Me with Cort - a super, super friendly guy!

A little clowing around with Bumper the Clown.

The School of Irish Dance came out to perform...

...and the best part???

The Tim Horton Community Cruiser showed up!!


On Monday, I discovered that the Barley Mill in Eau Claire gives free beer samples!

Here we see a sample of Smithwicks Irish Ale, Salt and Pepper for size comparison (my artistic contribution), and a sample of Wild Rose Ale. The Wild Rose won out.

The occasion was a visit with fellow blogger and long-time classmate, Sharon. I sat behind Sharon in grade three, and no, I didn't ever dip her pony tail in an ink well! She was in town from Vancouver, or as she affectionately calls it, the "Left Coast" (if only for her political views, I'm sure!) It was great to catch up, and yes, Sharon, I was slouching just a tad... gawd did my shoulder hurt! I'm feeling much better today though - I saw the massage therapist yesterday. Having said that, Wild Rose makes for a pretty good organic pain killer.

Friday, July 20, 2007

It's been 18 days...

...since my last post.

My gosh, has it been that long??

I remember posting ages ago about how, when the most interesting things are happening in life there's no time to write about them, and the last *almost* three weeks have been no exception.

Stampede Week around here was nuts work wise, but it always is. Let's see if I can find a photo... hang tough...

Here's one from a live-music pancake breakfast event I did sound for. It's probably the most artistic shot I'll ever have in my portfolio, and I can't even take credit (entirely) for the shot.

This fellow is a resident in a community we did a breakfast for. The same community called me yesterday evening as I was up to my elbows in clay at the pottery studio. They are putting on another breakfast tomorrow morning to raise funds for the victims of a recent fire at a local condo complex. Many of the residents are seniors, and quite a number of them have been long-term and had not kept up their insurance coverage to meet the costs of today's labour market. We'll be out tomorrow morning drumming up dollars to help these folks out. I'll post about it later, I promise!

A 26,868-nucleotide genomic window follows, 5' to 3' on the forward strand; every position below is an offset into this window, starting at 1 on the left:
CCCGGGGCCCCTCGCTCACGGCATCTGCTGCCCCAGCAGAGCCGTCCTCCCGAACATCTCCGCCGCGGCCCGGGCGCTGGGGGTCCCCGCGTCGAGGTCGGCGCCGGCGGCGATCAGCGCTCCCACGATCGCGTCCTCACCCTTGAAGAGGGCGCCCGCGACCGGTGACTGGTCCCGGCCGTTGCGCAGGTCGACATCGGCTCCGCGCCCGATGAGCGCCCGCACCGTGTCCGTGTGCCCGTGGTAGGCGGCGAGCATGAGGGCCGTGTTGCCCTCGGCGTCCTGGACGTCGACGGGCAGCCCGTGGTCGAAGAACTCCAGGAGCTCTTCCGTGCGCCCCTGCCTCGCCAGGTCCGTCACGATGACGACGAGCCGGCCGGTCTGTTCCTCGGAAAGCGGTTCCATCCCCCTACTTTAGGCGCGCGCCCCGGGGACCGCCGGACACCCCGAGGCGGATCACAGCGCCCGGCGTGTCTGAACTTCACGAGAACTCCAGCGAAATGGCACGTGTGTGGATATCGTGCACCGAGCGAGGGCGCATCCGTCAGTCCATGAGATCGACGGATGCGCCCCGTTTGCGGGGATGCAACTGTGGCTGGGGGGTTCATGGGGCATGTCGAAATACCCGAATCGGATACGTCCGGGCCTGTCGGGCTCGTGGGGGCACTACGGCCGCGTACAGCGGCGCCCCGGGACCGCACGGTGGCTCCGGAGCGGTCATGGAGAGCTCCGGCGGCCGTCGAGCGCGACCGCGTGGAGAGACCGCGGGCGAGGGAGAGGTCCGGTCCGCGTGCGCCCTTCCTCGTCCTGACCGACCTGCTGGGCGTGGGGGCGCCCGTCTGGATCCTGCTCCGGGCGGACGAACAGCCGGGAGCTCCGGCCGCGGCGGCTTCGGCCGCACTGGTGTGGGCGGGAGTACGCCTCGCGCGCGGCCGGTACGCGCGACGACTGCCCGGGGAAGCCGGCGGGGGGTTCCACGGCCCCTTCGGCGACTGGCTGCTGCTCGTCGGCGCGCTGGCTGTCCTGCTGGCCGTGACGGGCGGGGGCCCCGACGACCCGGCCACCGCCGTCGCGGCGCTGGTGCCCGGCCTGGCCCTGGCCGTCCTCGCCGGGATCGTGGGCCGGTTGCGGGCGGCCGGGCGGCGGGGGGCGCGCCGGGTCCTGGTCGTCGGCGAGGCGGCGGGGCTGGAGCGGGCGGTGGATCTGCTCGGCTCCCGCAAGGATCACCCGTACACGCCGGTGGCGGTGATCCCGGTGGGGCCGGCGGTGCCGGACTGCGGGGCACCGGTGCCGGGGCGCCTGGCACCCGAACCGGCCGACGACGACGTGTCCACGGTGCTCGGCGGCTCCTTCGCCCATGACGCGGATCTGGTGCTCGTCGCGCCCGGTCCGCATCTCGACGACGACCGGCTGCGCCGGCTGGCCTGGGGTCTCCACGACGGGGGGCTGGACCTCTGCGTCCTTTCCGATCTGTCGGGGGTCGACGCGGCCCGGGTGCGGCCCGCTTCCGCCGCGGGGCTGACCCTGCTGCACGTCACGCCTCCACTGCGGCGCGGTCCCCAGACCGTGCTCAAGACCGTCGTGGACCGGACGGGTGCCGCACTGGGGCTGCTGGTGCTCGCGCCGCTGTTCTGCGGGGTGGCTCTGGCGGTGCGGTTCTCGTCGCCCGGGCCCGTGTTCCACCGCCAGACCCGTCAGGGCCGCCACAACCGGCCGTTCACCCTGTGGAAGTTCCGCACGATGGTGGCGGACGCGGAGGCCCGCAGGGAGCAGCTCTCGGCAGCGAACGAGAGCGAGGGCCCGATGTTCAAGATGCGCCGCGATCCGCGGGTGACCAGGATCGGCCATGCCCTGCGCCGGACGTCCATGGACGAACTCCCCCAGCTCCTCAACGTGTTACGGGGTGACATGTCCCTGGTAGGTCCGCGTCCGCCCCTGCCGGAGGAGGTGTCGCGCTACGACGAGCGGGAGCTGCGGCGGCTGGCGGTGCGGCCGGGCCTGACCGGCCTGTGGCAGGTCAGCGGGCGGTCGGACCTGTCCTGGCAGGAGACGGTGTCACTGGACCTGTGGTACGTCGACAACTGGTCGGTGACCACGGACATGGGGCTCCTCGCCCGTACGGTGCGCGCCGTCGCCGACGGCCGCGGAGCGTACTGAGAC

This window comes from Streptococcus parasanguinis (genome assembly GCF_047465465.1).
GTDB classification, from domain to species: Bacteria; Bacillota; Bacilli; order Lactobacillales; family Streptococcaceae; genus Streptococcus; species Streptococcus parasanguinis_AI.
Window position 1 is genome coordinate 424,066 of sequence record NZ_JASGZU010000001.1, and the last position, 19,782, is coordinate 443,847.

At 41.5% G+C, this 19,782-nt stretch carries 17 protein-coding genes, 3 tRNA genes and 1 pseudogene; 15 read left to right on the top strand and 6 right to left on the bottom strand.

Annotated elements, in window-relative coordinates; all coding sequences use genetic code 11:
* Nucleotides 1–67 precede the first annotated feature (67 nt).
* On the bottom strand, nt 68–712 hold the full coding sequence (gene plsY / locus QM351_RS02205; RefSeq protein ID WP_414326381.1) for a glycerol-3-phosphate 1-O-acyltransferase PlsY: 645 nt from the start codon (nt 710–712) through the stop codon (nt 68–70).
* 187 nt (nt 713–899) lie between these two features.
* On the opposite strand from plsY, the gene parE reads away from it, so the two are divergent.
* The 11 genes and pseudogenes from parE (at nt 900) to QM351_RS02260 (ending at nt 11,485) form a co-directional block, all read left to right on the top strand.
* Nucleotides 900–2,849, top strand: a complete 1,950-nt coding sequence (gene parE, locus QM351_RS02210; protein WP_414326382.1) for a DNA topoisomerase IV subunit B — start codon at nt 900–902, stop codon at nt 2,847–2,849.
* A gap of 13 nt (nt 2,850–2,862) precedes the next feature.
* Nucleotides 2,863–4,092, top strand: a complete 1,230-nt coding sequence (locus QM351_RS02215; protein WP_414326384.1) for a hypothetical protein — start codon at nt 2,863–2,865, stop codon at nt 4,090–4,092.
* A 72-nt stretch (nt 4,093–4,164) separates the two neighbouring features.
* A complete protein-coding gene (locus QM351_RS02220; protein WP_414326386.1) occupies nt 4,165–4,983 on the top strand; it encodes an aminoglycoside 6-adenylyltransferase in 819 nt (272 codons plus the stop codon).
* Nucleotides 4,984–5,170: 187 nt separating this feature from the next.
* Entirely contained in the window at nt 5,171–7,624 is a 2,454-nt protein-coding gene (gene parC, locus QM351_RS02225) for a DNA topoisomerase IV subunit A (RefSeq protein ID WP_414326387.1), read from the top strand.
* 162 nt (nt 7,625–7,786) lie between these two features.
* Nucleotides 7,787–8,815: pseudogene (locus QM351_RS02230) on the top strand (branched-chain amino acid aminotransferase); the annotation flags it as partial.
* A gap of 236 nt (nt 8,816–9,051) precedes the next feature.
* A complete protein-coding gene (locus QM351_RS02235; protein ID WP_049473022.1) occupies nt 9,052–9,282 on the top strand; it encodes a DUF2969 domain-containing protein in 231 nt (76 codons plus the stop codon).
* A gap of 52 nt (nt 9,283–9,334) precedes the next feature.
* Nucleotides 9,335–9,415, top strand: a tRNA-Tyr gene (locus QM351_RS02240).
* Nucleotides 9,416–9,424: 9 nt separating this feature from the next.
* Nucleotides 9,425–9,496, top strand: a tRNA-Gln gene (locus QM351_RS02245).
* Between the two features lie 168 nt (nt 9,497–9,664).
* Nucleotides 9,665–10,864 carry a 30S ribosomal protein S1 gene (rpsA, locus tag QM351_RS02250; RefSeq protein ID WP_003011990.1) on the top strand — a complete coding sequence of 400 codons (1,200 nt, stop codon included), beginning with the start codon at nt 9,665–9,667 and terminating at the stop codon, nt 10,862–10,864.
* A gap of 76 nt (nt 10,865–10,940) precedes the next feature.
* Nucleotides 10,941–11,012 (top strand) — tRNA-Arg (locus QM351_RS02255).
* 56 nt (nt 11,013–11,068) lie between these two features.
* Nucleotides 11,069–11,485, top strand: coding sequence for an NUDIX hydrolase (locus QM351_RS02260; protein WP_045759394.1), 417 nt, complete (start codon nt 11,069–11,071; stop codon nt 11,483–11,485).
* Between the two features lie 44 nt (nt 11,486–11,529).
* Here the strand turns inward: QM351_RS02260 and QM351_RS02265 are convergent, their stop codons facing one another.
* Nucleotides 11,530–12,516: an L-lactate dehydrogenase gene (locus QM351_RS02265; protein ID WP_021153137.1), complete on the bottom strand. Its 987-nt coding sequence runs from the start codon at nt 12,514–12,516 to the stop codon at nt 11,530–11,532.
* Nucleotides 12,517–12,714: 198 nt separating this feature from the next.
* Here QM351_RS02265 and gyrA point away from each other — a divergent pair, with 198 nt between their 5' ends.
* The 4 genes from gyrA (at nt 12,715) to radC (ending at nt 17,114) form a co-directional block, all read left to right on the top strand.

The corporate world is always a-buzz at Stampede time. Downtown at Esso Plaza we did this breakfast (being downtown by 5:00AM is tough on a guy who's used to walking in the door not long before that!)

You see that big sign? I used it to get this shot - even the staff photographer they'd hired didn't dare the liability, and as a result, I can say "woo hoo!!" I got the shot.

Pottery's been a blast... I blew off fourteen pieces on Monday - intending to pop in for a couple hours, stayed the day. I'll be snapping a few photos this week, and who knows, I may auction off a couple of the pieces on here... stay tuned!

Ashtanga yoga has proven to be... challenging. My instructor has taken a particular interest in my cause, and has invited me to come early to class for some one-on-one instruction. It seems she's impressed that someone with my... er... spinal mis-alignment is trying so diligently to correct the problem. Today she showed up with a tennis ball and a golf ball, and demonstrated how I should use these to stretch out the muscles in my feet in anticipation of increasing my ability to balance on one foot in "tree" or "eagle" pose. (It's an absolute disaster right now... 'nuff said!) She also brought in a couple foam forms for me to use when we're in seated positions to ensure my back remains straight from the hips up. All the time, she's been emphasizing "Do your practice at your own pace, and let your body tell you what you can and cannot do." This, along with what my Tuesday instructor said, "It's better to do 'a little', a lot rather than 'a lot", a little." have been encouraging words, and it's an absolute joy to work at something in an environment where there is no mandatory learning curve. This, I say, is good for my soul.

That's it for now... more later, and I promise to visit soon!

Maybe Sunday...

Namaste, bloggies!

Monday, July 02, 2007

Warehousing not homelessness solution

That was the title of an article in Fast Forward this week, but it wasn't that which caught my eye. The caption under the photo read,

"[...]says he'd like to see
Calgarians in expensive three-piece
suits and Italian shoes try
dumpster-living to survive."

Initially, this statement rubbed me the wrong way. I thought to myself,

"Are you suggesting that people in suits and fancy shoes don't work hard, or don't have an appreciation for what it takes to survive?"

Maybe it would do a lot of us middle-, upper-middle- and upper-class types some good to understand truly what it is like to live on the street, but I wonder if this suit-wearing, Italian-shoed Calgarian he speaks of perhaps worked very hard to get to where he is, and in doing so has found a way to 'survive' on his own terms?

About Me

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Calgary, Alberta, Canada
English student, Pottery enthusiast, Yoga novice and lover of all people. I make friends over a warm handshake and a beverage. I discover, every day, someone willing to help me along my path.